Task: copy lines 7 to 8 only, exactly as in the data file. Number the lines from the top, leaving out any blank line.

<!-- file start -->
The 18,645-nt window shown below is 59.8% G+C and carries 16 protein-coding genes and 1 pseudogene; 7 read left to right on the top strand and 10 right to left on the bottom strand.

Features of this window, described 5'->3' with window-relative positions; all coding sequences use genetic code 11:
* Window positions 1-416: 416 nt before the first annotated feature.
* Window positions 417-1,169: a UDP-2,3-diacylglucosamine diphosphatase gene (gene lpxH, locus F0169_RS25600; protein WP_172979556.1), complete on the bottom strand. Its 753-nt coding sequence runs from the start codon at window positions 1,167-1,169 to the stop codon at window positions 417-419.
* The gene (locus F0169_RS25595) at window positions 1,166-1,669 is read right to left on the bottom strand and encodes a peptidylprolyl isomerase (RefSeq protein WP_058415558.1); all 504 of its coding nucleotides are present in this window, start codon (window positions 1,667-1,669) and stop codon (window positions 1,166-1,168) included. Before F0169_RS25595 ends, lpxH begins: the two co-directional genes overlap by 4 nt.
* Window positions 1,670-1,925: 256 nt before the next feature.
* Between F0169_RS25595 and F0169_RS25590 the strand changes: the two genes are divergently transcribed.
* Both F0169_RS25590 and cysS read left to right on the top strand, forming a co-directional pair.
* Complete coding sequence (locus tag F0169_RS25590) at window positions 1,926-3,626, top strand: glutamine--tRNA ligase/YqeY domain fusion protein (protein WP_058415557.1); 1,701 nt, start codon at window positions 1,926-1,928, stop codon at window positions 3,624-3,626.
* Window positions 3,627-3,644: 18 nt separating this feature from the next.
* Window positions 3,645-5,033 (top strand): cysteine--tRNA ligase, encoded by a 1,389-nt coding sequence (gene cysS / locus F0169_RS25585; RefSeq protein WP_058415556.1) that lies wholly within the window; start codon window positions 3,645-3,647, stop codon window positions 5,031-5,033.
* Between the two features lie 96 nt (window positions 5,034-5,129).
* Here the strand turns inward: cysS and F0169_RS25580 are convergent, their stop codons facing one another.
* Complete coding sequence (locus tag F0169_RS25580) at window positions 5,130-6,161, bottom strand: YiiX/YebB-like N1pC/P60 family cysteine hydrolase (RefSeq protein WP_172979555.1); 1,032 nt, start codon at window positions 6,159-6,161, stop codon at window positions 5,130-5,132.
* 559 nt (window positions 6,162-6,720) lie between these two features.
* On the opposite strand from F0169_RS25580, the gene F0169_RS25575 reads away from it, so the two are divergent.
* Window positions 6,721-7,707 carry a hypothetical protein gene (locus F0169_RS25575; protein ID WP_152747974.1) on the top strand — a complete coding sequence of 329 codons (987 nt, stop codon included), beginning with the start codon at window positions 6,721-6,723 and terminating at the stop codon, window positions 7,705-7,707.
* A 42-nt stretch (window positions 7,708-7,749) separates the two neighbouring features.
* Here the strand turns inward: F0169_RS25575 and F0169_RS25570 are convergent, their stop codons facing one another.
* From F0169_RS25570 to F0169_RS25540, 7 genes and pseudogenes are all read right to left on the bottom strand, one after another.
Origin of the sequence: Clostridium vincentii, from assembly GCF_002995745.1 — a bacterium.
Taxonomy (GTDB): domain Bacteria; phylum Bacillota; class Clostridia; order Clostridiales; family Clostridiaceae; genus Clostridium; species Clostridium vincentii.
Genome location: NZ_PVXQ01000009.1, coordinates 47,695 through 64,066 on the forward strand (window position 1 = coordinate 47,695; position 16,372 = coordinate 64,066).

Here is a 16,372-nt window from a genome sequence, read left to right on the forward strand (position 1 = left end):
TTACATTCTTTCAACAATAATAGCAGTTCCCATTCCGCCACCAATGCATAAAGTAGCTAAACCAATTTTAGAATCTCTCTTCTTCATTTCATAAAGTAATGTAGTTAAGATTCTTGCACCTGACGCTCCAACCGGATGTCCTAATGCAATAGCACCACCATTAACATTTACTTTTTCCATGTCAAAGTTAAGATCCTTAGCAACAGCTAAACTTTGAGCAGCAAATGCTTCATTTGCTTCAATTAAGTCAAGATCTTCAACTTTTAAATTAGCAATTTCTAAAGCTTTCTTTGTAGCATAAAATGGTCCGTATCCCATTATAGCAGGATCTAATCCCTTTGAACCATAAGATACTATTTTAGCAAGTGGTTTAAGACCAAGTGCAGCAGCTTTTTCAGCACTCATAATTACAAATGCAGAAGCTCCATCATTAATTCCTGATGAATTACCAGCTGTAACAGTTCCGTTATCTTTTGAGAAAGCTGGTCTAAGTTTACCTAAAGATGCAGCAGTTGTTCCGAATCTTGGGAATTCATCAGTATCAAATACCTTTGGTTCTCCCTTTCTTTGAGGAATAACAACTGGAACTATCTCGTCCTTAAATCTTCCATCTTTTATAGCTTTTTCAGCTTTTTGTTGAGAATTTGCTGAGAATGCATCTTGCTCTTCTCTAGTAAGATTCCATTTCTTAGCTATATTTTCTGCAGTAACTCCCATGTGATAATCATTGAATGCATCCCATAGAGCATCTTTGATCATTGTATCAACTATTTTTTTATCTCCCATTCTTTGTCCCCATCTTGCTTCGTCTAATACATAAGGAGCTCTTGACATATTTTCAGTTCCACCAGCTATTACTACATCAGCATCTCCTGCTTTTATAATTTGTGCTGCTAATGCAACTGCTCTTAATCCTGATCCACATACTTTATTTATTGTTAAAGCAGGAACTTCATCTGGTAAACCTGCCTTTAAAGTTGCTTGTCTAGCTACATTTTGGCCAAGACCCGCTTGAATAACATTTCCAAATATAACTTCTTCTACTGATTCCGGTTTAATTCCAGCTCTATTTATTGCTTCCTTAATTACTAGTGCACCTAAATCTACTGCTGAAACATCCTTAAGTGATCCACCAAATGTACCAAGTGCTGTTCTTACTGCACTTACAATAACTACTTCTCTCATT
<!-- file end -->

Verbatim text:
* Between F0169_RS25595 and F0169_RS25590 the strand changes: the two genes are divergently transcribed.
* Both F0169_RS25590 and cysS read left to right on the top strand, forming a co-directional pair.